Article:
Learning how to do videos

The first Sharka in-car video.

The first Sharka in-car video.

My lack of video editing skills has bothered me for a while. Years, in fact. But I’ve really not had the time to learn this skill between my various jobs and keeping up with gauge orders.

Until now?

I decided it was time. I’m gonna teach myself to edit videos if it kills me. So here’s my first attempt.

This was shot with my (now apparently ancient) Gopro 3+. I’ve owned this camera for a couple years and have never really done anything with it. I have a full selection of Gopro attachemnts and accessories. I’ve got batteries and a backpack screen. I’ve got the app on my phone.

It was time.

I suction-cup’d the camera various places on Sharka while I ran errands for a half hour. Then I managed to get the files off the Gopro and into an editor. I decided to start with the free Gopro Studio software on this one and see how it was.

All total, the minute and a half video took roughly 6 hours of working time to complete. It was pretty rough. I’m hoping that the next one will be somewhat easier.

Also, this is apparently the very first in-car footage of Sharka EVER. 16 years of ownership and finally there’s a few seconds of in-car video. I should be ashamed that it took this long.

Anyone got any suggestions? A dummys book or a helpful website? Complements or criticism? I’d love to hear it all. Anything would help me on the development of this new skill.

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  • Brad says:

    Six hours for a minute and a half worth of result? Sounds a lot like dating! =P

    From all my experience editing stuff with a VCR and old school bookshelf audio system, back in the 90’s, as a kid wanting to make his own AMV’s, I must say well done. Wish I could contribute to your efforts, but you’ve gone beyond what I ever did.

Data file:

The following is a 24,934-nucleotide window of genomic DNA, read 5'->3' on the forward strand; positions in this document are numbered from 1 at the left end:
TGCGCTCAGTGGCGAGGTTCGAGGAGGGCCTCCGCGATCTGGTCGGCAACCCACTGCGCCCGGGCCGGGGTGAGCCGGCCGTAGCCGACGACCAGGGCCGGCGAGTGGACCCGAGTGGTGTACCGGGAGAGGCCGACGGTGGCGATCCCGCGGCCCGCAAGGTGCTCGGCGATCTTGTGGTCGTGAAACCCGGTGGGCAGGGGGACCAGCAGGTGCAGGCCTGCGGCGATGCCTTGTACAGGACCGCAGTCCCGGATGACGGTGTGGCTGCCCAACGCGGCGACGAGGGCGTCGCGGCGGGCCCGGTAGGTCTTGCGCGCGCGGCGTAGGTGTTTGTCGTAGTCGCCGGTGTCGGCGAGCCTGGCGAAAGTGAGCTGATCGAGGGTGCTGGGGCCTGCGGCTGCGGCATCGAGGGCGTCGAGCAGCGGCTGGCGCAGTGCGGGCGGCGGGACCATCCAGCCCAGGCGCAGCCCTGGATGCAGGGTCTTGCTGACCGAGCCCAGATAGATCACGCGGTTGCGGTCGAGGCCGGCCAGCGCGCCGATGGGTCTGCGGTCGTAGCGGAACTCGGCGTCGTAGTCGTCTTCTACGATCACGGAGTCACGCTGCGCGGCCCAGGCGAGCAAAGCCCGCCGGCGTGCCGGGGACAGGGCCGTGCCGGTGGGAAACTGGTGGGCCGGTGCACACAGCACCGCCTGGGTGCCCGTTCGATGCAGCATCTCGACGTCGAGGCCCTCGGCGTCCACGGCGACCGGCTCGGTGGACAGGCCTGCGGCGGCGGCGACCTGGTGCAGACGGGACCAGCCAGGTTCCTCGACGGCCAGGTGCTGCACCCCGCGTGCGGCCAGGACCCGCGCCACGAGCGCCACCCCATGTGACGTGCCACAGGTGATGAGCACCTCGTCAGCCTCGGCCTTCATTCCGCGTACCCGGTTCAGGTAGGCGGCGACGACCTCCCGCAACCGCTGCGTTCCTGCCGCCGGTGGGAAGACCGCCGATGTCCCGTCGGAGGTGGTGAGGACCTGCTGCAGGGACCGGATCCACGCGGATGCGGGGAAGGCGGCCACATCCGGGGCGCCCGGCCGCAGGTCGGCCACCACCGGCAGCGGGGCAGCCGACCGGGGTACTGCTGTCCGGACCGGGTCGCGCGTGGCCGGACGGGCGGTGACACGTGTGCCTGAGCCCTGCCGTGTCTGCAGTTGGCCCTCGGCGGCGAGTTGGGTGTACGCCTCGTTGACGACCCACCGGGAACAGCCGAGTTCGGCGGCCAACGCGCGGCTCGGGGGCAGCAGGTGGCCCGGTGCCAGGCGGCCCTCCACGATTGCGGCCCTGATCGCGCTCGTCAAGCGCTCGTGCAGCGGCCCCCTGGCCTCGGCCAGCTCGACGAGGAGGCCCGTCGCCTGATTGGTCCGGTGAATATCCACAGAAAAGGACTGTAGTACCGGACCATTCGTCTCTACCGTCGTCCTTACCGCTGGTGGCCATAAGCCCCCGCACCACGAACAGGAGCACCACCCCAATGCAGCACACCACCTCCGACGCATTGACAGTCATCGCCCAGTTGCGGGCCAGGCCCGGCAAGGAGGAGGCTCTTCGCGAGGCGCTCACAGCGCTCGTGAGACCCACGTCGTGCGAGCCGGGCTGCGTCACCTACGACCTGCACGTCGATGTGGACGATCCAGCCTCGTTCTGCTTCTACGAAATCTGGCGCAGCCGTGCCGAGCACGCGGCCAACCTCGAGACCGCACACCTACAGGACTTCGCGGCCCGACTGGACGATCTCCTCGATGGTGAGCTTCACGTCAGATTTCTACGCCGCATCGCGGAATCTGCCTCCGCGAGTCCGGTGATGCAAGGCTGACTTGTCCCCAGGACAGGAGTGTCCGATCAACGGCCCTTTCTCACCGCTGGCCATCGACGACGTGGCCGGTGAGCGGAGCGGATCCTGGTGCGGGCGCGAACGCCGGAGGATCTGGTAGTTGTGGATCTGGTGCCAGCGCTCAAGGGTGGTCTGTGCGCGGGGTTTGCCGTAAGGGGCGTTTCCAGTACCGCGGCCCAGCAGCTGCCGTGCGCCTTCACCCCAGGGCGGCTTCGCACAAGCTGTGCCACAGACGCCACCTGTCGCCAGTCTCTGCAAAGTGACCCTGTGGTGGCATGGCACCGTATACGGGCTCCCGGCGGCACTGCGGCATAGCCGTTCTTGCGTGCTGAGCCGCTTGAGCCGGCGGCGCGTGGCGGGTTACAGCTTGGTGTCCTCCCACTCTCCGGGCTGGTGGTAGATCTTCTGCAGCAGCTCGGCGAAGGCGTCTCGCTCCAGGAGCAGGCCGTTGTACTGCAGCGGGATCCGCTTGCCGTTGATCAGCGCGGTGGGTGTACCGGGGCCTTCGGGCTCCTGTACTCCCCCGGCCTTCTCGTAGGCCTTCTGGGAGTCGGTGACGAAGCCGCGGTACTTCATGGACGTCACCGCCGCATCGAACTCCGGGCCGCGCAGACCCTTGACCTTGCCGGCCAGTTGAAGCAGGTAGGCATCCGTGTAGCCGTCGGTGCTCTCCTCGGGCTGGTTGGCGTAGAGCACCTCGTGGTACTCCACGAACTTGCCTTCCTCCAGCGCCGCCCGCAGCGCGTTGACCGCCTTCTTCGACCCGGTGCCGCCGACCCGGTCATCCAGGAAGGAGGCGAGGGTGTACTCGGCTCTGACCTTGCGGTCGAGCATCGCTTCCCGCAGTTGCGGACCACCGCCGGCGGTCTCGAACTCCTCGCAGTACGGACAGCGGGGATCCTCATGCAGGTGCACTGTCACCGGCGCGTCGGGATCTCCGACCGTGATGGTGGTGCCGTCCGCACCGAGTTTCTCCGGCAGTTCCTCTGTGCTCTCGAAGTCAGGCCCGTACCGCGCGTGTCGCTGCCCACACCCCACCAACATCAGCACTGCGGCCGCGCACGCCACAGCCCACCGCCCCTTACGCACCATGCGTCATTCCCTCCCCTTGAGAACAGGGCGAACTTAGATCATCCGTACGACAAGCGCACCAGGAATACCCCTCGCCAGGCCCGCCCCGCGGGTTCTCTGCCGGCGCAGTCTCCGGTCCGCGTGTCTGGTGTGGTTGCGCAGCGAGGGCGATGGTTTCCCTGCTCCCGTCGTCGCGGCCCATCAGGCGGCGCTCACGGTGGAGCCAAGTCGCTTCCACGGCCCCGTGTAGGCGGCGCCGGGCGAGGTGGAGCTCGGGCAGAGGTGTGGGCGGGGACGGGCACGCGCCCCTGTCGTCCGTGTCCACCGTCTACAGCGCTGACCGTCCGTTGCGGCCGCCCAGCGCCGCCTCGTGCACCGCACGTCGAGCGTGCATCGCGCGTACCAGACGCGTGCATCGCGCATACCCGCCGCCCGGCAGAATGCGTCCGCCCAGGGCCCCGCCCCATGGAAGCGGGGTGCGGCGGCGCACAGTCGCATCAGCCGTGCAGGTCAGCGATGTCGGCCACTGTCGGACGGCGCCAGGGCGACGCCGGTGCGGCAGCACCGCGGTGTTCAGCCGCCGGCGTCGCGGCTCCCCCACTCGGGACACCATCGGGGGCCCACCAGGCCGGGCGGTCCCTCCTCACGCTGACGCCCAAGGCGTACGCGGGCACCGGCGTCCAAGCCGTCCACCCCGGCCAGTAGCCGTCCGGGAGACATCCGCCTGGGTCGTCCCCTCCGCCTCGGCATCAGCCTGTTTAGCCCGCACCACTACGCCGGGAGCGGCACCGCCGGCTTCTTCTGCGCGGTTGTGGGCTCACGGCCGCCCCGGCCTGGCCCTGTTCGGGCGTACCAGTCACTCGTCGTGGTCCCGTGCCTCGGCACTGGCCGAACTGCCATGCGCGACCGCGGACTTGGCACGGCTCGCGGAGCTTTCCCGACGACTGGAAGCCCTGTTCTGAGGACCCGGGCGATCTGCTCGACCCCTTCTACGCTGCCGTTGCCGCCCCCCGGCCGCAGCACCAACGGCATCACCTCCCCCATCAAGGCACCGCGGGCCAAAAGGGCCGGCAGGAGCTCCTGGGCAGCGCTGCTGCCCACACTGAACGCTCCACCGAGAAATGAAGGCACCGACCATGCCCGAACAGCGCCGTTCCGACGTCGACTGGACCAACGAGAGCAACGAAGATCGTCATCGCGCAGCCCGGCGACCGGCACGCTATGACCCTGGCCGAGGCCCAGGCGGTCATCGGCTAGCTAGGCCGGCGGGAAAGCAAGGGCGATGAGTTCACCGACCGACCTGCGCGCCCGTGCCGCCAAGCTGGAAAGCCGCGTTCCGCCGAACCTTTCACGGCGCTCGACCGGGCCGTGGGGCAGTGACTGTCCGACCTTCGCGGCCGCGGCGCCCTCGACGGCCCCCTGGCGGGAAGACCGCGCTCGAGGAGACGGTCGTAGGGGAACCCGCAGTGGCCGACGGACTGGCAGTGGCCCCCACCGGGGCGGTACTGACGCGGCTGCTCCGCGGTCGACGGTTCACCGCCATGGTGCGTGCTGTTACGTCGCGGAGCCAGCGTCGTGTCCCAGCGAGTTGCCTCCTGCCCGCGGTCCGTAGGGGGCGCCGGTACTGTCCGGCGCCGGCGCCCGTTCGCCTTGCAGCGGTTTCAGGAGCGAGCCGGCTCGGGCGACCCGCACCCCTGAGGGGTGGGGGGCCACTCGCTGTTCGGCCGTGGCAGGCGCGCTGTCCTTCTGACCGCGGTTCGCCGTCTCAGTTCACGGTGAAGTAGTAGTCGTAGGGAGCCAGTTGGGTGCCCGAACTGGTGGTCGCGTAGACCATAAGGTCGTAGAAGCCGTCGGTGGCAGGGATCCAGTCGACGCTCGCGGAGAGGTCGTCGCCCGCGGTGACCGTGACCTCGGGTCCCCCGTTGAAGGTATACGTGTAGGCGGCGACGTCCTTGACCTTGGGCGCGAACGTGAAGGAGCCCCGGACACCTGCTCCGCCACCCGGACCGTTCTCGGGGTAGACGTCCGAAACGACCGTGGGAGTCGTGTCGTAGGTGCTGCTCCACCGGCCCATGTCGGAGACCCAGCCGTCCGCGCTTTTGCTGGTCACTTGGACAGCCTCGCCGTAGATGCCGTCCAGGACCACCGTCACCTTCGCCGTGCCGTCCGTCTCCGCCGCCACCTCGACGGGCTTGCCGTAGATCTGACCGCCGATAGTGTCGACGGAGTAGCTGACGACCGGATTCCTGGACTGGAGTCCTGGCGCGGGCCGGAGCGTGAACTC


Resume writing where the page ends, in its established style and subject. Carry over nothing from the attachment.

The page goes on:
Personally, I like shots that last longer than the average modern attention span. I have trouble watching just about any modern action movie because you get about 2-3 seconds of a shot, then it cuts to something else. Frankly, movies like that are so hard to follow that it bothers me. I fortunately don’t have ADD, so why do so many movies think I do?

    Point of correction though, the song is called “Ashes to Ashes” on the album Harmony of a Hunter. Knew I recognized that title from somewhere… fellow OCR fan here. 😉

    • revlimiter says:

      Short cuts were honestly the absolute most hardest part of this. All of the cuts were easily 3x the length originally. Forcing myself to chop things down to a “modern” video cut length was tough. And it’s not even good enough. I was reading that 2-3 seconds is a pretty long segment for a vid like this. Many of mine are like 10-15 seconds.

      And THANKS for the song info!!! The title was badly done on the MP3 I used and I couldn’t tell what was a title, artist, or album. I guessed. ha!

      And thanks for the kind words of encouragement.

      • GT-Alex says:

        Agreed on the short cuts part, I hate it when there’s only that for the whole video. It’s okay when it takes a small part of the video and / or flows with the music, if any.